Claudins (CLDNs), a family comprising 27 members, are the primary family of proteins that make up tight junctions between neighboring cells [11]. As major trans-membrane proteins, CLDNs play crucial roles in the formation and maintenance of tight junctions [12]. It is generally accepted that the disruption of tight junctions leads to the loss of intercellular cohesion, which contributes to the invasiveness and lack of differentiation of cancer cells and thus promotes metastasis. Earlier studies have suggested that mRNA or membrane protein expression levels of CLDNs were strongly correlated with carcinogenesis in BC and especially CLDN1 [13][19]. However, clinical studies are still relatively limited. Two reports have suggested a correlation between CLDN1 down-regulation and BC recurrence [16], [17]. One study reported that down-regulation of CLDN2 was associated with advanced BC [18]. Of the few publications on CLDN7 expression in BC, researchers have reported that positive CLDN7 expression was significantly associated with an increased risk of recurrence and nodal involvement but with lower histological grade in a small sample of invasive ductal carcinoma (IDC) tumors [19], [20]. The roles of the four CLDNs listed above are not well understood with respect to the various subtypes of TNBC.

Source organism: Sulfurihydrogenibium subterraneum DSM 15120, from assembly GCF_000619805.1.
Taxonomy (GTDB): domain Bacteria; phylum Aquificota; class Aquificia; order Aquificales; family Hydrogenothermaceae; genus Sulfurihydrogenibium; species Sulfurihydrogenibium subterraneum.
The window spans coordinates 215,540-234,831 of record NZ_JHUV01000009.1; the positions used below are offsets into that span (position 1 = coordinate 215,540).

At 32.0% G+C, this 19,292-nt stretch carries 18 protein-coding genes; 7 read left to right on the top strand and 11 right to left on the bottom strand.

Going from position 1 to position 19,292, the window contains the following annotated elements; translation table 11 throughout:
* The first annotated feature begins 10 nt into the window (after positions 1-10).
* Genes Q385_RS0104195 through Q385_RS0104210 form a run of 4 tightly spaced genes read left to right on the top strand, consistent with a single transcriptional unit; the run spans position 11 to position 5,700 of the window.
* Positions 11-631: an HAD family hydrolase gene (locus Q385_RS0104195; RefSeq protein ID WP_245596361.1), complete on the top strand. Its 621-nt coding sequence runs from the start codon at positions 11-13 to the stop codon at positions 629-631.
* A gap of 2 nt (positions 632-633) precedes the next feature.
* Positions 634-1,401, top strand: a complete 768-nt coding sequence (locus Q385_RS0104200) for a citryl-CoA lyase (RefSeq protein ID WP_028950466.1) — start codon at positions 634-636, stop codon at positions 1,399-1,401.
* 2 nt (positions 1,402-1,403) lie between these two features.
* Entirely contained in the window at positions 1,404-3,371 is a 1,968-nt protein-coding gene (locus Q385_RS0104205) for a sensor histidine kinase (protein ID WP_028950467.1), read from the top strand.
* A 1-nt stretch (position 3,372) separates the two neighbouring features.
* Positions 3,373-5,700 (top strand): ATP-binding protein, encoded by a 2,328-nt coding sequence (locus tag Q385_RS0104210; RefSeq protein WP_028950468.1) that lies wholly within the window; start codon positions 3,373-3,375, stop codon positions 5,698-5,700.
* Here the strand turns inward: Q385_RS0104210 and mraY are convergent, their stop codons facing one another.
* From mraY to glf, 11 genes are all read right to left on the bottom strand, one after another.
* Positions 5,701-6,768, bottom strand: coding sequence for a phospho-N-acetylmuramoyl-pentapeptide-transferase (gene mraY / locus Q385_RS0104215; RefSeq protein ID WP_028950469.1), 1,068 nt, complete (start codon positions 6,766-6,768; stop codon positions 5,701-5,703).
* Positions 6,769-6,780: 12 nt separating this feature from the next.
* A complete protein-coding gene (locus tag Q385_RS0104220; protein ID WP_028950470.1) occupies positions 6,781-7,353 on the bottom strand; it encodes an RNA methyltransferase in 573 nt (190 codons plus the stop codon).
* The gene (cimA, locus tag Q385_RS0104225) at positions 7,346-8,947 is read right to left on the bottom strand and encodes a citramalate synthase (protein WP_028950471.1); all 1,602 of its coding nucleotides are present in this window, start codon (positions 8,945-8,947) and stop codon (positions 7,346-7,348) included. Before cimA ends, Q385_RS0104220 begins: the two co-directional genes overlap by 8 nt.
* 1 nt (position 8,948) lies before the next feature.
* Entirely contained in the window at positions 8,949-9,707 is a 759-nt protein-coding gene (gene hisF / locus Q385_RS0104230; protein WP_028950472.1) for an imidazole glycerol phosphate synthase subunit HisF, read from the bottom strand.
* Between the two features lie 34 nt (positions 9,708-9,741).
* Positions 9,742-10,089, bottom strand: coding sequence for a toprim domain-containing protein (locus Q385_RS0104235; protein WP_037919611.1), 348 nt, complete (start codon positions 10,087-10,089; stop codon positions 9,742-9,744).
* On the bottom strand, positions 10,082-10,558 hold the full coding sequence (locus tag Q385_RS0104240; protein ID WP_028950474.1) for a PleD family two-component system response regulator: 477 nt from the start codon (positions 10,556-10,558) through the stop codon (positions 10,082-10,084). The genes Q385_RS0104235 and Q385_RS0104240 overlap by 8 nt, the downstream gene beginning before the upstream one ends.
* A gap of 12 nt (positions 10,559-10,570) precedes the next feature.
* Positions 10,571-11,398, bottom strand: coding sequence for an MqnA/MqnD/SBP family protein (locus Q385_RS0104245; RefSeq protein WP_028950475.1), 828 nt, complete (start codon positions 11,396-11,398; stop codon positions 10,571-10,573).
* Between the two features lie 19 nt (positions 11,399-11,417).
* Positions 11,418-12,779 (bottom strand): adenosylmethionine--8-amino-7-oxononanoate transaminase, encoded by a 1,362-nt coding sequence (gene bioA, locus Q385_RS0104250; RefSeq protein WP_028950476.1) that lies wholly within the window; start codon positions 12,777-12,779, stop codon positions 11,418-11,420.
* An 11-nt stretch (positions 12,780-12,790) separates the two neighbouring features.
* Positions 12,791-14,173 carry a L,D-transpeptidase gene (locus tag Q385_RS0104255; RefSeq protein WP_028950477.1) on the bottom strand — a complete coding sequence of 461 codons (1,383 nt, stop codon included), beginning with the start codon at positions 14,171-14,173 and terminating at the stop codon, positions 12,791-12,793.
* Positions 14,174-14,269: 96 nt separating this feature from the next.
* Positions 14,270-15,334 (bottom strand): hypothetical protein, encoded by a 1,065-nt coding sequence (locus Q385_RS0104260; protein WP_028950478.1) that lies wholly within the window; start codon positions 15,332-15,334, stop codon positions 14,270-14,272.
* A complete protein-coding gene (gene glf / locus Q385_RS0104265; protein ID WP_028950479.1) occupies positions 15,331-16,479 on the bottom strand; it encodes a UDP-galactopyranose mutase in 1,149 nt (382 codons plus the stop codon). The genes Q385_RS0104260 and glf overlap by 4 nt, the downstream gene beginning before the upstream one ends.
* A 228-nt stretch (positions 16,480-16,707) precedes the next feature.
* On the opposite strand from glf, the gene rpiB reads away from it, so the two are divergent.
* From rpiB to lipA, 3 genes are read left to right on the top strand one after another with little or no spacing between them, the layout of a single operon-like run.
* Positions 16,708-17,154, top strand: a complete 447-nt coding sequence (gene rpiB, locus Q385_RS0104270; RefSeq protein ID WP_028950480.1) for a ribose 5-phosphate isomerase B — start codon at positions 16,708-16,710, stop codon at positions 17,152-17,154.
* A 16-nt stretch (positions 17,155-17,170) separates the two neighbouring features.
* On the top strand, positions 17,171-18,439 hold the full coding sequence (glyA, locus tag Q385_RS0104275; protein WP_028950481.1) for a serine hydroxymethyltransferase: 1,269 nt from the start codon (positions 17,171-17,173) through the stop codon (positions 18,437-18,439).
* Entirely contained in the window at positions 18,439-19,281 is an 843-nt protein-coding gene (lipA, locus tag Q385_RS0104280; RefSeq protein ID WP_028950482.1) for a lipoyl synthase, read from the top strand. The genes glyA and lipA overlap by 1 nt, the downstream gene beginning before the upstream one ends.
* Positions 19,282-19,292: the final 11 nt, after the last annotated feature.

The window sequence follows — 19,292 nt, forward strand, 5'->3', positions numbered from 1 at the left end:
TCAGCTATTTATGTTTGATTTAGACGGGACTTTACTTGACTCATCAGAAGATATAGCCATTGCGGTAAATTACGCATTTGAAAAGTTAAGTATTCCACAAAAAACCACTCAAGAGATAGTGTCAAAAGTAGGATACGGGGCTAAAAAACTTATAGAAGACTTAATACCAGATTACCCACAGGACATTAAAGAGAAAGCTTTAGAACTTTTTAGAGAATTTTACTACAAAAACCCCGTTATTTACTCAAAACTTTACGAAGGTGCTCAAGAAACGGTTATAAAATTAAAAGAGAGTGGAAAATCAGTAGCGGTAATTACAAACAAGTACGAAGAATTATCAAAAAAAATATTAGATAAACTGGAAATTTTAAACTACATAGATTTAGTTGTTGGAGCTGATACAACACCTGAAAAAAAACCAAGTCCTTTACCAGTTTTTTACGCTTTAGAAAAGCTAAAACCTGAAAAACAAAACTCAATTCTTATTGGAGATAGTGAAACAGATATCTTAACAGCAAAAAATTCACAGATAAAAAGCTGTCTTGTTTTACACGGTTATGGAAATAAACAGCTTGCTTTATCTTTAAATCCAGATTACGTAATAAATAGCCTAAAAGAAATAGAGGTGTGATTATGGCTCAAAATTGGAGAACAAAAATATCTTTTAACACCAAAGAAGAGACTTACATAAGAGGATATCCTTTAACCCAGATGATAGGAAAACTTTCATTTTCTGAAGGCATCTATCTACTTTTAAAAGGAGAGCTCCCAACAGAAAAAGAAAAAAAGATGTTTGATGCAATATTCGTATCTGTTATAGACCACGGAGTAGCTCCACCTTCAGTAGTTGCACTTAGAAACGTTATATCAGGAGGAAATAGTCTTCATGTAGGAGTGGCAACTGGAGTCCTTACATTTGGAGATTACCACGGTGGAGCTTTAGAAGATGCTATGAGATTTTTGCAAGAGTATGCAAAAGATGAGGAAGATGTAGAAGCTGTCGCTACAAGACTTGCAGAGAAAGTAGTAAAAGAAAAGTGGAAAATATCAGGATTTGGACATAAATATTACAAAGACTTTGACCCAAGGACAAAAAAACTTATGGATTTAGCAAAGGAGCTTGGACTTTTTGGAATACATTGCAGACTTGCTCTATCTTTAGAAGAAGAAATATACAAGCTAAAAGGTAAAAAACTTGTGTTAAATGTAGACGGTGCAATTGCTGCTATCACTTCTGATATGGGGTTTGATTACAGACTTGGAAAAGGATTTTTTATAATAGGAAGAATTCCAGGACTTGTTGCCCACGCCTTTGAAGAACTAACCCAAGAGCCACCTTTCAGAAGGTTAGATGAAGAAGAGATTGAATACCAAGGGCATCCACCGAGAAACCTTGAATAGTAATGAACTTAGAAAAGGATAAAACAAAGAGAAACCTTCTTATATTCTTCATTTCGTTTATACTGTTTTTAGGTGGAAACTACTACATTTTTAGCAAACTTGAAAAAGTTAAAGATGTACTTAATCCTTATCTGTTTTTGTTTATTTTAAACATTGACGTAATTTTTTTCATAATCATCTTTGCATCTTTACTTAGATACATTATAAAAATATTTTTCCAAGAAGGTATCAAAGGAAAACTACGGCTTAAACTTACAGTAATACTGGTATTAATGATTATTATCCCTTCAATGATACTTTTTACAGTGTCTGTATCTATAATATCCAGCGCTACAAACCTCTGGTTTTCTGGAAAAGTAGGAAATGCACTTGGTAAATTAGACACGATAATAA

Recently, a claudin-low phenotype of BC was described as a new subtype by gene microarray. It is typically triple negative by immunohistochemistry (IHC) and accounts for 25–39% of TNBCs. Defined by low mRNA expression of CLDN3, CLDN4, and CLDN7 [21], this subtype was reported to be a frequent phenomenon in metaplastic and basal-like BCs and has been shown to have a poor prognosis similar to that of basal-like BCs [21][23]. However, the expression profiles of CLDNs in TNBC have not yet been well analyzed.